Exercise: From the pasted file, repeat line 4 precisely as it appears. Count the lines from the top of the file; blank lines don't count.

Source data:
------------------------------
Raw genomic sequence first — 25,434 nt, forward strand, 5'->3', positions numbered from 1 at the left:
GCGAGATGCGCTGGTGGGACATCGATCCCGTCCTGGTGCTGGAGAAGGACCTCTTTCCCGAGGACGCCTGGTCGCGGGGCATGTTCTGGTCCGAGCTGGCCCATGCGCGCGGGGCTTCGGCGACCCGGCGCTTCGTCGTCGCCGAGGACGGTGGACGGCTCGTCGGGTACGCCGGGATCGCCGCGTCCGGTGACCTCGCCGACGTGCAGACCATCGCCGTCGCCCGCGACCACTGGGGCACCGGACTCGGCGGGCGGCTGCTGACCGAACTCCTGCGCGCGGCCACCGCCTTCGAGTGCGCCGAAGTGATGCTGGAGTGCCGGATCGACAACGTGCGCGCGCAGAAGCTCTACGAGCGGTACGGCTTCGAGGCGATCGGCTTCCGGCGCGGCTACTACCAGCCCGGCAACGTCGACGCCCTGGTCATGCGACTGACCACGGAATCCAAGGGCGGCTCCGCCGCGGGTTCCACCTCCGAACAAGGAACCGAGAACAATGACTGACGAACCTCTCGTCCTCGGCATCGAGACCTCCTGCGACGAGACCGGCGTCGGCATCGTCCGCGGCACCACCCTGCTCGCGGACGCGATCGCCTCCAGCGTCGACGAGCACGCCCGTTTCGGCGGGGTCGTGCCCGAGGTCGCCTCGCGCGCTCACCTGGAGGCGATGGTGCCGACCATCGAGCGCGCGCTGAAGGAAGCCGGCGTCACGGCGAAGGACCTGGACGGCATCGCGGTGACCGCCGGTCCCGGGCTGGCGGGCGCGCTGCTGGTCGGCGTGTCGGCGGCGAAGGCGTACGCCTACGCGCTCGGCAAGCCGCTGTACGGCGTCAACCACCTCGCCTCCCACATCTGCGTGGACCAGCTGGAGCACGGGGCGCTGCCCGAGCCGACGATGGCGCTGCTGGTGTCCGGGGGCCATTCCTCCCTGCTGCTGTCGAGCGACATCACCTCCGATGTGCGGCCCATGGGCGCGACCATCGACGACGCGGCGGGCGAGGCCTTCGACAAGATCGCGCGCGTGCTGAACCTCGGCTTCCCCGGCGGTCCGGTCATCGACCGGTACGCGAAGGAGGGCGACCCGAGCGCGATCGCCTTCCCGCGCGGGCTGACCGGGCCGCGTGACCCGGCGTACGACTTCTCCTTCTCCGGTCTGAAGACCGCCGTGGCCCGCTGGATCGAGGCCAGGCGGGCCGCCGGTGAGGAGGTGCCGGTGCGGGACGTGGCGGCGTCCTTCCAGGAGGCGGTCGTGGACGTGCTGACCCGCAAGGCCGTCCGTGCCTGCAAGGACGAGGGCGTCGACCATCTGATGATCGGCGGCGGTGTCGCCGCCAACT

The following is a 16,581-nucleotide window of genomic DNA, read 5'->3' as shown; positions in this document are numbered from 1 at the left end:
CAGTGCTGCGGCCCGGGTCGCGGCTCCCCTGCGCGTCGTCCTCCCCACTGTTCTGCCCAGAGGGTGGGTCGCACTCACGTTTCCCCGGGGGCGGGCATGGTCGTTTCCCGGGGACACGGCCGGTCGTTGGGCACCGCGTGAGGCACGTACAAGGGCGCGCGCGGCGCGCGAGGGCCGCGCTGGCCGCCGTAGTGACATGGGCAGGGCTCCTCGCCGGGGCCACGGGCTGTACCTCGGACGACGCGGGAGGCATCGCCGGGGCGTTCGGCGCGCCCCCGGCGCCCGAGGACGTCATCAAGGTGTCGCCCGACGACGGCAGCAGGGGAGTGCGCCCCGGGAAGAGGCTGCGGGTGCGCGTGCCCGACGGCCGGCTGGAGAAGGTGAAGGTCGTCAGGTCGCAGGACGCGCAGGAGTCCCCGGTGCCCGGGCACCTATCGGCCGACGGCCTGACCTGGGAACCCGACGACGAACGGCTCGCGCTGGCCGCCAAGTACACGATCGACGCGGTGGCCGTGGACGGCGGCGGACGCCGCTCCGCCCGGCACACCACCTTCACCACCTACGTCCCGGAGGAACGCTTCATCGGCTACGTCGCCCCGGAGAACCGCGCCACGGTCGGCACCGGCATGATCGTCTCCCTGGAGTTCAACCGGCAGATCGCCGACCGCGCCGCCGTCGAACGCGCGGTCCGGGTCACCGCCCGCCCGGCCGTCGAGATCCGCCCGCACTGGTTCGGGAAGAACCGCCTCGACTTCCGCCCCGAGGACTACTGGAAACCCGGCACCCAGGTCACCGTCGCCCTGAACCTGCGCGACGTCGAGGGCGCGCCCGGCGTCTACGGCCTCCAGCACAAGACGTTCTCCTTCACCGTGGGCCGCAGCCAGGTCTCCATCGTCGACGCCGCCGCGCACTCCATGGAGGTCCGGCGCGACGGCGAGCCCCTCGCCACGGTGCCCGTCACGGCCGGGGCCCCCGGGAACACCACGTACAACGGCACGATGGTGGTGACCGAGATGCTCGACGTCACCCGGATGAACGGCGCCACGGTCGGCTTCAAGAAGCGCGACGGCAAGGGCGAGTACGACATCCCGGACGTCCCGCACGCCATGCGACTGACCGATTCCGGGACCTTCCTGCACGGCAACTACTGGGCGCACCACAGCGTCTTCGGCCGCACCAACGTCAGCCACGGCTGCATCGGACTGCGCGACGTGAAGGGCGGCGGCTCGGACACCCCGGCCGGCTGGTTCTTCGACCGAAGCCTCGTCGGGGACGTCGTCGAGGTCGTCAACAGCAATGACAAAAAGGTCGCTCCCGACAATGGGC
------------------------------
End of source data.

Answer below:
CAGTGCTGCGGCCCGGGTCGCGGCTCCCCTGCGCGTCGTCCTCCCCACTGTTCTGCCCAGAGGGTGGGTCGCACTCACGTTTCCCCGGGGGCGGGCATGGTCGTTTCCCGGGGACACGGCCGGTCGTTGGGCACCGCGTGAGGCACGTACAAGGGCGCGCGCGGCGCGCGAGGGCCGCGCTGGCCGCCGTAGTGACATGGGCAGGGCTCCTCGCCGGGGCCACGGGCTGTACCTCGGACGACGCGGGAGGCATCGCCGGGGCGTTCGGCGCGCCCCCGGCGCCCGAGGACGTCATCAAGGTGTCGCCCGACGACGGCAGCAGGGGAGTGCGCCCCGGGAAGAGGCTGCGGGTGCGCGTGCCCGACGGCCGGCTGGAGAAGGTGAAGGTCGTCAGGTCGCAGGACGCGCAGGAGTCCCCGGTGCCCGGGCACCTATCGGCCGACGGCCTGACCTGGGAACCCGACGACGAACGGCTCGCGCTGGCCGCCAAGTACACGATCGACGCGGTGGCCGTGGACGGCGGCGGACGCCGCTCCGCCCGGCACACCACCTTCACCACCTACGTCCCGGAGGAACGCTTCATCGGCTACGTCGCCCCGGAGAACCGCGCCACGGTCGGCACCGGCATGATCGTCTCCCTGGAGTTCAACCGGCAGATCGCCGACCGCGCCGCCGTCGAACGCGCGGTCCGGGTCACCGCCCGCCCGGCCGTCGAGATCCGCCCGCACTGGTTCGGGAAGAACCGCCTCGACTTCCGCCCCGAGGACTACTGGAAACCCGGCACCCAGGTCACCGTCGCCCTGAACCTGCGCGACGTCGAGGGCGCGCCCGGCGTCTACGGCCTCCAGCACAAGACGTTCTCCTTCACCGTGGGCCGCAGCCAGGTCTCCATCGTCGACGCCGCCGCGCACTCCATGGAGGTCCGGCGCGACGGCGAGCCCCTCGCCACGGTGCCCGTCACGGCCGGGGCCCCCGGGAACACCACGTACAACGGCACGATGGTGGTGACCGAGATGCTCGACGTCACCCGGATGAACGGCGCCACGGTCGGCTTCAAGAAGCGCGACGGCAAGGGCGAGTACGACATCCCGGACGTCCCGCACGCCATGCGACTGACCGATTCCGGGACCTTCCTGCACGGCAACTACTGGGCGCACCACAGCGTCTTCGGCCGCACCAACGTCAGCCACGGCTGCATCGGACTGCGCGACGTGAAGGGCGGCGGCTCGGACACCCCGGCCGGCTGGTTCTTCGACCGAAGCCTCGTCGGGGACGTCGTCGAGGTCGTCAACAGCAATGACAAAAAGGTCGCTCCCGACAATGGGC